But it was no problem for Hillenburg, who decided that same year that he wanted to go back to school at the California Institute of the Arts to study experimental animation. The skills he picked up there would eventually land him a job with Nickelodeon, working as a storyboard artist for the children’s series “Rocko’s Modern Life.” That’s where Nickelodeon would first encounter Hillenburg’s undersea comic book.
“One of the guys saw it and said, ‘This should be your own show,’ " Hillenburg told the Guardian in 2016.
So Hillenburg started brainstorming. He wanted more of a tiki vibe, inspired by a recent visit to Tahiti and a love of Hawaii, he told the Guardian. He started drawing up a new sponge character, starting with more amorphous sea sponges who had stubby limbs and droopy faces before turning to the square, kitchen sink sponge — more in tune with the squeaky-clean, rule-following SpongeBob he would become. “I thought [it] fit perfectly the innocent, nerd image and the series theme of a character forever stuck between a boy and a man,” he said in the 2008 declaration.
The result was Sponge Boy, the name of the character when Hillenburg first pitched the show to Nickelodeon in 1996.
“Who is Sponge Boy?” Hillenburg wrote in his original pitch to the network in ’96. “Sponge Boy is our hero! He’s a single male sponge who resides in a fully furnished, two bedroom … pineapple. He has an abnormal love for his job at ‘The Crusty Crab,’ a fast food restaurant. In fact, he’s so proud of his Crusty Crab uniform that he never takes it off — not even when he showers. His big dream is to capture the not-so-coveted ‘Employee of the month’ award, but, because of his overzealous nature and havoc it creates, this goal constantly eludes him.”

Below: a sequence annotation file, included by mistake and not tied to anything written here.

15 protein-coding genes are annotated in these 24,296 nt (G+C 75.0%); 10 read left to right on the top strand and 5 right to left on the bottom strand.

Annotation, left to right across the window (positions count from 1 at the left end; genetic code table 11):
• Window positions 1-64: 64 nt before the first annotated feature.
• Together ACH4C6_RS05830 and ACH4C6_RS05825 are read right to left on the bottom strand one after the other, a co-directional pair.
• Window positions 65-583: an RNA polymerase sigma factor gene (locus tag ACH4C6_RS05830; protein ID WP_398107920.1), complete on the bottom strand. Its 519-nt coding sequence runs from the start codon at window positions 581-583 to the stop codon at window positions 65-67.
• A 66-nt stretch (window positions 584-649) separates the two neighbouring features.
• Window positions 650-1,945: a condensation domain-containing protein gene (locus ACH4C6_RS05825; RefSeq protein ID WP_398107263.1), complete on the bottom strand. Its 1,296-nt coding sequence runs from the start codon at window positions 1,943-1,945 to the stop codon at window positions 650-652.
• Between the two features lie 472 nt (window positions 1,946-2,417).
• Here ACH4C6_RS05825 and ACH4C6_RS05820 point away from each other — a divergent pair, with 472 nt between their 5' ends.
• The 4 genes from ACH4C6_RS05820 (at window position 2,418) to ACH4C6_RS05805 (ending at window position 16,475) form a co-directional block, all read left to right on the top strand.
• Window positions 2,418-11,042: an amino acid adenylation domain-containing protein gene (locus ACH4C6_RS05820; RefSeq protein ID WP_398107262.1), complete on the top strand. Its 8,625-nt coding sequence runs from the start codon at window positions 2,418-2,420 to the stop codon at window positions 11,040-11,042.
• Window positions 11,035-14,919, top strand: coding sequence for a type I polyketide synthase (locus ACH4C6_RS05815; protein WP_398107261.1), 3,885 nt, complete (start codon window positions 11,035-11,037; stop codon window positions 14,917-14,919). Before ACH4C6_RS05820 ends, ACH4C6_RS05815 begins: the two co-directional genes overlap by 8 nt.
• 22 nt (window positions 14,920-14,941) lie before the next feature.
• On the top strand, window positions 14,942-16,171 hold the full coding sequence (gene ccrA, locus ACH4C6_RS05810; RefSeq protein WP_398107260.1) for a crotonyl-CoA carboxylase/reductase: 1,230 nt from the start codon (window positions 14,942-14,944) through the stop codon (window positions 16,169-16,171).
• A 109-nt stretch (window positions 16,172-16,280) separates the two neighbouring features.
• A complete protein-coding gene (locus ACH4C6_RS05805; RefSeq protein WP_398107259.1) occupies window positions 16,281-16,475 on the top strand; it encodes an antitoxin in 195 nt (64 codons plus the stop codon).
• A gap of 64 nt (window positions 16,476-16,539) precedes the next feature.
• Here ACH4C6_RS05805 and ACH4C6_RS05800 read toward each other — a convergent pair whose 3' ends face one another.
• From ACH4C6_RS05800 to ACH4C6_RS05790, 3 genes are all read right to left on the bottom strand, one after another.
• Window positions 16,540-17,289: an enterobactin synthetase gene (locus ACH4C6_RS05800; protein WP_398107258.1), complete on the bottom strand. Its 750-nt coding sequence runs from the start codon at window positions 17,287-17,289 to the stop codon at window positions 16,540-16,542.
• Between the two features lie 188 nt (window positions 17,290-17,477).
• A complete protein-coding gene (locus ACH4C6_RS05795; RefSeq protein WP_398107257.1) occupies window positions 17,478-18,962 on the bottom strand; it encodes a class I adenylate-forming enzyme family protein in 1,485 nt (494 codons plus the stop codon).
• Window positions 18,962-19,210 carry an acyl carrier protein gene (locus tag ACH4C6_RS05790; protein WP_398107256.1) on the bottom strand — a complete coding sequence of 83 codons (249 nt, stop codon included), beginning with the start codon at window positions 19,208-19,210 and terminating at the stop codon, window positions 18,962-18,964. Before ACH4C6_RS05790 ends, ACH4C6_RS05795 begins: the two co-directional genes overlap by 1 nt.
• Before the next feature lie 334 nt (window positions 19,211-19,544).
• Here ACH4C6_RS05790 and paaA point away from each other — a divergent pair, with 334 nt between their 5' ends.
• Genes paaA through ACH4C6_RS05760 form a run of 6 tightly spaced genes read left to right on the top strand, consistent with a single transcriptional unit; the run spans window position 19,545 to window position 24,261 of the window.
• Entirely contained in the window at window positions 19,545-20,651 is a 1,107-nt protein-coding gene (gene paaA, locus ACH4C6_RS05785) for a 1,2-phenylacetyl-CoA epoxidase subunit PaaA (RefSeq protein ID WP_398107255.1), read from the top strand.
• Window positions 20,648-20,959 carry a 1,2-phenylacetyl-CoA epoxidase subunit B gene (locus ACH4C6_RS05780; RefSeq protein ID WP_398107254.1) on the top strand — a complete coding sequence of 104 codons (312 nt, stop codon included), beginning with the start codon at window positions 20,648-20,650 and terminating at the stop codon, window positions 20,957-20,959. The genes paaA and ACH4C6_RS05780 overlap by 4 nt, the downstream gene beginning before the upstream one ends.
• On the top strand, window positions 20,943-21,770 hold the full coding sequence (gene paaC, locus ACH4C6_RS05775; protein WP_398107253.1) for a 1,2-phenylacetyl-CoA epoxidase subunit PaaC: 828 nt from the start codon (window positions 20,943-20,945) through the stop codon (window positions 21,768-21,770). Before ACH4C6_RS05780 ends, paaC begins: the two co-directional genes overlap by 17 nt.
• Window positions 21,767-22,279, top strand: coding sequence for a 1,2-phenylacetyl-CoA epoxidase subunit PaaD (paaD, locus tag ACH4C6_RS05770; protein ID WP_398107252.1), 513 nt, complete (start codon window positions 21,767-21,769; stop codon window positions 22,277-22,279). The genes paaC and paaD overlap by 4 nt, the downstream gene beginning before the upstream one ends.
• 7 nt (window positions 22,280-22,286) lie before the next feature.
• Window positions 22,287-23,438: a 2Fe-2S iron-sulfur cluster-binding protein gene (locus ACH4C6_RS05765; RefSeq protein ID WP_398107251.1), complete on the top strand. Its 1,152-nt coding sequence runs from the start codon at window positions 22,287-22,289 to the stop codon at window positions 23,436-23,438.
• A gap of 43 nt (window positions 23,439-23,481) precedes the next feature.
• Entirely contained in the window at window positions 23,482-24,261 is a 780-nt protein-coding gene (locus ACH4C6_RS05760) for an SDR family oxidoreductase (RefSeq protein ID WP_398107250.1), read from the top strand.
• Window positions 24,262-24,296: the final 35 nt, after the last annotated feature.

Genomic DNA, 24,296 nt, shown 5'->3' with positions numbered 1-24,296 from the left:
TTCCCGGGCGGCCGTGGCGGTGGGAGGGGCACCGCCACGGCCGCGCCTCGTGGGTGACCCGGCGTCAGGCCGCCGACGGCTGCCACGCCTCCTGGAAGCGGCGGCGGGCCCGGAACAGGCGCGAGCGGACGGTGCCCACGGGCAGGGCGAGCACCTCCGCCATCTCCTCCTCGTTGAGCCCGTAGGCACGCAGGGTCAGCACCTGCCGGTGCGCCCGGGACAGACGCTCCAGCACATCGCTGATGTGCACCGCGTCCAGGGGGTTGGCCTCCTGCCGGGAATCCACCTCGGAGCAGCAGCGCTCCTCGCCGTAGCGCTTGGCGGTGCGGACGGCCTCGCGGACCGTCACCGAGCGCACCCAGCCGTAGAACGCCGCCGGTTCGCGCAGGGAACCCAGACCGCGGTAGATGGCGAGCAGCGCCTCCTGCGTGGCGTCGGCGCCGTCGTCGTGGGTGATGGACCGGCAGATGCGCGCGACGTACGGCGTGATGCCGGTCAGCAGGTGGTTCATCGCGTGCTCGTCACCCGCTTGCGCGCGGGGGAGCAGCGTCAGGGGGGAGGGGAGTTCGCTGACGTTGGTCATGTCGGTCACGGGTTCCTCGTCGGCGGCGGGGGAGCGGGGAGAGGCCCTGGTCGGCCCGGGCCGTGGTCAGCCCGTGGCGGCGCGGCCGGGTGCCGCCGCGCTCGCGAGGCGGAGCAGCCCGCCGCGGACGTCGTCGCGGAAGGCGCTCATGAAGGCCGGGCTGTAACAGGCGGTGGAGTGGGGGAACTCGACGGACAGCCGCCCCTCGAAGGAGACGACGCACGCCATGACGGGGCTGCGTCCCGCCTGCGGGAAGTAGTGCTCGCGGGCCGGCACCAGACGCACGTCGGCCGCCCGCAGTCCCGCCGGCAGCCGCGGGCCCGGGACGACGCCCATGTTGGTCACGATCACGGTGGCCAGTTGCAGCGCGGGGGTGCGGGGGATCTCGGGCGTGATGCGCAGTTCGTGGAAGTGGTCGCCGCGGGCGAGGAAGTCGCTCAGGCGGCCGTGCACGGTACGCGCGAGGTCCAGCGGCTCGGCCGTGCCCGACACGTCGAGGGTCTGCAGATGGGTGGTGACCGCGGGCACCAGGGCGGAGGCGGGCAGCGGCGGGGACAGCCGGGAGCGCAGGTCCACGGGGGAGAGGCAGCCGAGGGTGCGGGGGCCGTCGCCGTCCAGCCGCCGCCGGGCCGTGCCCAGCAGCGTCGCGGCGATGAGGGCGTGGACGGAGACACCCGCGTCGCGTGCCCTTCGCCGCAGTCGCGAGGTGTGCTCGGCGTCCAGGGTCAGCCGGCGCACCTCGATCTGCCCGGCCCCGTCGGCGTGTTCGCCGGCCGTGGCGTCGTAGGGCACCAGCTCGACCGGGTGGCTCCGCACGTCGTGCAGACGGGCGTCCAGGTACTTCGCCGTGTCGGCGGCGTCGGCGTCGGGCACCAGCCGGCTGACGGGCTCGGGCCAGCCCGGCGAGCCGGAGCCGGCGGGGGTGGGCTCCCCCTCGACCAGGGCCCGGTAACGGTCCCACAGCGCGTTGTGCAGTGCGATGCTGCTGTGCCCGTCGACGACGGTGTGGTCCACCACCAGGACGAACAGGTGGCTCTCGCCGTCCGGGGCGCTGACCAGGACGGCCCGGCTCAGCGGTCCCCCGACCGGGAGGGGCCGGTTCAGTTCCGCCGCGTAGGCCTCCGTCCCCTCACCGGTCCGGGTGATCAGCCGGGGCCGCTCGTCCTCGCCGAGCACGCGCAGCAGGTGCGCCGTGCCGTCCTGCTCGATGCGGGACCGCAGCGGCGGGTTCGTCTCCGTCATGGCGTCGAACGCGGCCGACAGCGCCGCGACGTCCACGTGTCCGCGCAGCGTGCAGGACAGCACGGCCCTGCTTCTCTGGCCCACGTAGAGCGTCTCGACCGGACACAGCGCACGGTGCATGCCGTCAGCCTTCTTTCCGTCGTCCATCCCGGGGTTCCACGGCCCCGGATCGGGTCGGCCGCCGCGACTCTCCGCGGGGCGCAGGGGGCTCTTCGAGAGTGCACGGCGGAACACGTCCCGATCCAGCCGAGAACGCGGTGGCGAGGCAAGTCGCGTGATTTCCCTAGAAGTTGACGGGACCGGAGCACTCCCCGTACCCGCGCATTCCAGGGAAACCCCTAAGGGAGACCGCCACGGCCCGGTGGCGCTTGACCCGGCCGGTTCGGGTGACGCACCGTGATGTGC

He described Squidward, SpongeBob’s grumpy neighbor and co-worker at the Krusty Krab, as “the kind of guy who subscribes to Martha Stewart Living” and “conducts along with his favorite Beethoven recordings” and Plankton, the owner of the failing Chum Bucket restaurant, as “a text book case of the Napoleon complex” who “talks like Gregory Peck and with perfect diction.”
Nickelodeon executives were sold on the spot. Sponge Boy, however, would become SpongeBob after Hillenburg discovered that a mop company had already copyrighted “Spongeboy” for its product.
“SpongeBob” is perhaps most loved for, above else, its naivete, the slapstick humor revolving around SpongeBob’s self-created fiascoes rather than dirty or cruel jokes. Tolerance and diversity have long been central themes, as SpongeBob is eager to befriend virtually every living creature he meets (often oblivious of his intrusions). SpongeBob’s optimism, Hillenburg said in his 2008 declaration, is intended to “transform the way the audience looks at things, helping them find the irony in even the dullest of life’s details.”
But the mission that originally led Hillenburg to the Orange County Marine Institute — wanting to educate young people about ocean conservation and its beauty and all of its endless curiosities — was never far behind, either.
As he told The Washington Post in 2009, just ahead of a release of a “SpongeBob SquarePants” documentary: “People have to come together and realize how important our oceans are. One thing I’m hoping will come out of the documentary is the realization that the show came from something that’s precious, and that we need to appreciate it. … Hopefully, if you watch ‘SpongeBob,’ you see the plankton and the crabs and starfish, and you’ll want to take care of our oceans.”